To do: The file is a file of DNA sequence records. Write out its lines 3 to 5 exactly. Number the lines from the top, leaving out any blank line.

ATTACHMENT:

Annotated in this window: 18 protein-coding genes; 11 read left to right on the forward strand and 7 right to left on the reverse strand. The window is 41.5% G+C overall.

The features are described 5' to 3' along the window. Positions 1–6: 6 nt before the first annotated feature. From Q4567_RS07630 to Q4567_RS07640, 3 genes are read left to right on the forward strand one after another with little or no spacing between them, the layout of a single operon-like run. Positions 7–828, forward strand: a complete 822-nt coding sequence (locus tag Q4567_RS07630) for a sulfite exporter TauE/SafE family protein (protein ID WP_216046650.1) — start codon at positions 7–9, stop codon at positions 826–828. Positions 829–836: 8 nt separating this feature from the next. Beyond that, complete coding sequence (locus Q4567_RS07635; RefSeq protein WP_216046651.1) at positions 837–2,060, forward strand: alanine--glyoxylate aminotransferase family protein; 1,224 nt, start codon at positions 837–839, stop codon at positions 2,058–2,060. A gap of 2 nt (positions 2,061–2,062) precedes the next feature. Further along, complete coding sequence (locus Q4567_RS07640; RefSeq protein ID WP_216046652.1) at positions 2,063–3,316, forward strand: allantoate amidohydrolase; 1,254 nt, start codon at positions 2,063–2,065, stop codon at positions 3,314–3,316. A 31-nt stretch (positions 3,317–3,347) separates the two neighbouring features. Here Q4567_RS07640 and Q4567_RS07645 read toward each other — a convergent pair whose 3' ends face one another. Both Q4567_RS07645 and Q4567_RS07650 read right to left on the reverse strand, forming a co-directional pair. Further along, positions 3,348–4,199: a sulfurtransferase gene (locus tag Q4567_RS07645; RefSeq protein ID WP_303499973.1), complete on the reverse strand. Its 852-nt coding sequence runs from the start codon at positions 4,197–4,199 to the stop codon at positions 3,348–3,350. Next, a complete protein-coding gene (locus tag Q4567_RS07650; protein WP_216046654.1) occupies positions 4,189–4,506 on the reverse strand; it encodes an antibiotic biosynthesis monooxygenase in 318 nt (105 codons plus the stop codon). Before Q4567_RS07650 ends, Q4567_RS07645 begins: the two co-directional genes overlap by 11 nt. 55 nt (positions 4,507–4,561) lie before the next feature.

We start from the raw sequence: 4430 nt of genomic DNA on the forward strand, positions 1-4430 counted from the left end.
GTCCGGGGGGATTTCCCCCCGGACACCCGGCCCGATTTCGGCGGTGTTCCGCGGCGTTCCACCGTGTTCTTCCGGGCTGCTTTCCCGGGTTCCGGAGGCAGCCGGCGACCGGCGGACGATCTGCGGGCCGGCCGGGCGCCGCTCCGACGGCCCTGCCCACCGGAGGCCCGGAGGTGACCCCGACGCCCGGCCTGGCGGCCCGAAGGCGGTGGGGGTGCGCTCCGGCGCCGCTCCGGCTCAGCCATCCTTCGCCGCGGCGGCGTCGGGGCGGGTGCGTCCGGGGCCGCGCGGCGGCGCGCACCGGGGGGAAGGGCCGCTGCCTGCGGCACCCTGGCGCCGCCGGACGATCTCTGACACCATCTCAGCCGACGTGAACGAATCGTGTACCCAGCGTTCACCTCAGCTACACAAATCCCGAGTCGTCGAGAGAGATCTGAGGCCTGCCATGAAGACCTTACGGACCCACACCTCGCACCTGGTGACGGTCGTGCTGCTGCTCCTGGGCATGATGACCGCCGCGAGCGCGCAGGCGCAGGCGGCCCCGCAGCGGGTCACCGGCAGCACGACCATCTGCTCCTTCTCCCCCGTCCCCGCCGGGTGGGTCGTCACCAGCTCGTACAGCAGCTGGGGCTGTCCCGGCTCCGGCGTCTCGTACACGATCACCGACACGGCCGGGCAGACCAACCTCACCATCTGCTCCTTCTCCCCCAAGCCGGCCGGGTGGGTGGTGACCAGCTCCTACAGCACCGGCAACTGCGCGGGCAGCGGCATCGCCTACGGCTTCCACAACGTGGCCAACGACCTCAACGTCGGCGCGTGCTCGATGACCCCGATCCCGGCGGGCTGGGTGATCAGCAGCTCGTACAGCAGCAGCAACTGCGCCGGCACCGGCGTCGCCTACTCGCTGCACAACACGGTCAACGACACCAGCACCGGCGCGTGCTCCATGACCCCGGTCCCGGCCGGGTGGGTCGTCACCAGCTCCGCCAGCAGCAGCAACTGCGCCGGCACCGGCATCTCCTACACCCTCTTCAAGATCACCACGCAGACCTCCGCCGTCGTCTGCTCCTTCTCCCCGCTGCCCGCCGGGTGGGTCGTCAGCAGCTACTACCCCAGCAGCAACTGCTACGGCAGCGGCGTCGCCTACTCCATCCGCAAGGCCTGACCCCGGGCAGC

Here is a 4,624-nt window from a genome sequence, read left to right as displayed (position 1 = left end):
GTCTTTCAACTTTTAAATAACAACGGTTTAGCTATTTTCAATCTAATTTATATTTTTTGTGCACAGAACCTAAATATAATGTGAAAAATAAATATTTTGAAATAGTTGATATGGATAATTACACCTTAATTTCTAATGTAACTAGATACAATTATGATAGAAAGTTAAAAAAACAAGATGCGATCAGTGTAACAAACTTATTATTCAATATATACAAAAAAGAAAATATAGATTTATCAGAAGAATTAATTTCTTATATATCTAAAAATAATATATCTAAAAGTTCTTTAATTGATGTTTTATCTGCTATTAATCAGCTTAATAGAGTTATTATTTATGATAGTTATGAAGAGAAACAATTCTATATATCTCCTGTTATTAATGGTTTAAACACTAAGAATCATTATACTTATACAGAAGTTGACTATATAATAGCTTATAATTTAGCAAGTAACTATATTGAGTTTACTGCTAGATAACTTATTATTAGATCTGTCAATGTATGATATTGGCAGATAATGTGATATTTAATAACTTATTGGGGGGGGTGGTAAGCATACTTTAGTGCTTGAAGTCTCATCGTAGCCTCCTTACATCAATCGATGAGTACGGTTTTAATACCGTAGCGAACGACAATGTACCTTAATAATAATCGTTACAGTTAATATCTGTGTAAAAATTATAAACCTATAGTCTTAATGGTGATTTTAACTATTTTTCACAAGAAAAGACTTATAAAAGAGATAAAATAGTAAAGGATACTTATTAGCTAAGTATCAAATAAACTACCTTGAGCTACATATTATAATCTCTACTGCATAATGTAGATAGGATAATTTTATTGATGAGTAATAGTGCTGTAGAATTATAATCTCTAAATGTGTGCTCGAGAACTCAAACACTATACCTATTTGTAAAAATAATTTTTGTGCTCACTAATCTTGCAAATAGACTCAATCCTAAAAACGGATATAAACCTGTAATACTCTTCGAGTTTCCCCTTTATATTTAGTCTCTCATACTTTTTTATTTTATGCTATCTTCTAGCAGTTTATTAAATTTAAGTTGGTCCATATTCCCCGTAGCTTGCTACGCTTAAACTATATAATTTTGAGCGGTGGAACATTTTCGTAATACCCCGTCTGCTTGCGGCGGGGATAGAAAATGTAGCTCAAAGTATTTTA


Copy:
We start from the raw sequence: 4430 nt of genomic DNA on the forward strand, positions 1-4430 counted from the left end.
GTCCGGGGGGATTTCCCCCCGGACACCCGGCCCGATTTCGGCGGTGTTCCGCGGCGTTCCACCGTGTTCTTCCGGGCTGCTTTCCCGGGTTCCGGAGGCAGCCGGCGACCGGCGGACGATCTGCGGGCCGGCCGGGCGCCGCTCCGACGGCCCTGCCCACCGGAGGCCCGGAGGTGACCCCGACGCCCGGCCTGGCGGCCCGAAGGCGGTGGGGGTGCGCTCCGGCGCCGCTCCGGCTCAGCCATCCTTCGCCGCGGCGGCGTCGGGGCGGGTGCGTCCGGGGCCGCGCGGCGGCGCGCACCGGGGGGAAGGGCCGCTGCCTGCGGCACCCTGGCGCCGCCGGACGATCTCTGACACCATCTCAGCCGACGTGAACGAATCGTGTACCCAGCGTTCACCTCAGCTACACAAATCCCGAGTCGTCGAGAGAGATCTGAGGCCTGCCATGAAGACCTTACGGACCCACACCTCGCACCTGGTGACGGTCGTGCTGCTGCTCCTGGGCATGATGACCGCCGCGAGCGCGCAGGCGCAGGCGGCCCCGCAGCGGGTCACCGGCAGCACGACCATCTGCTCCTTCTCCCCCGTCCCCGCCGGGTGGGTCGTCACCAGCTCGTACAGCAGCTGGGGCTGTCCCGGCTCCGGCGTCTCGTACACGATCACCGACACGGCCGGGCAGACCAACCTCACCATCTGCTCCTTCTCCCCCAAGCCGGCCGGGTGGGTGGTGACCAGCTCCTACAGCACCGGCAACTGCGCGGGCAGCGGCATCGCCTACGGCTTCCACAACGTGGCCAACGACCTCAACGTCGGCGCGTGCTCGATGACCCCGATCCCGGCGGGCTGGGTGATCAGCAGCTCGTACAGCAGCAGCAACTGCGCCGGCACCGGCGTCGCCTACTCGCTGCACAACACGGTCAACGACACCAGCACCGGCGCGTGCTCCATGACCCCGGTCCCGGCCGGGTGGGTCGTCACCAGCTCCGCCAGCAGCAGCAACTGCGCCGGCACCGGCATCTCCTACACCCTCTTCAAGATCACCACGCAGACCTCCGCCGTCGTCTGCTCCTTCTCCCCGCTGCCCGCCGGGTGGGTCGTCAGCAGCTACTACCCCAGCAGCAACTGCTACGGCAGCGGCGTCGCCTACTCCATCCGCAAGGCCTGACCCCGGGCAGC

Here is a 4,624-nt window from a genome sequence, read left to right as displayed (position 1 = left end):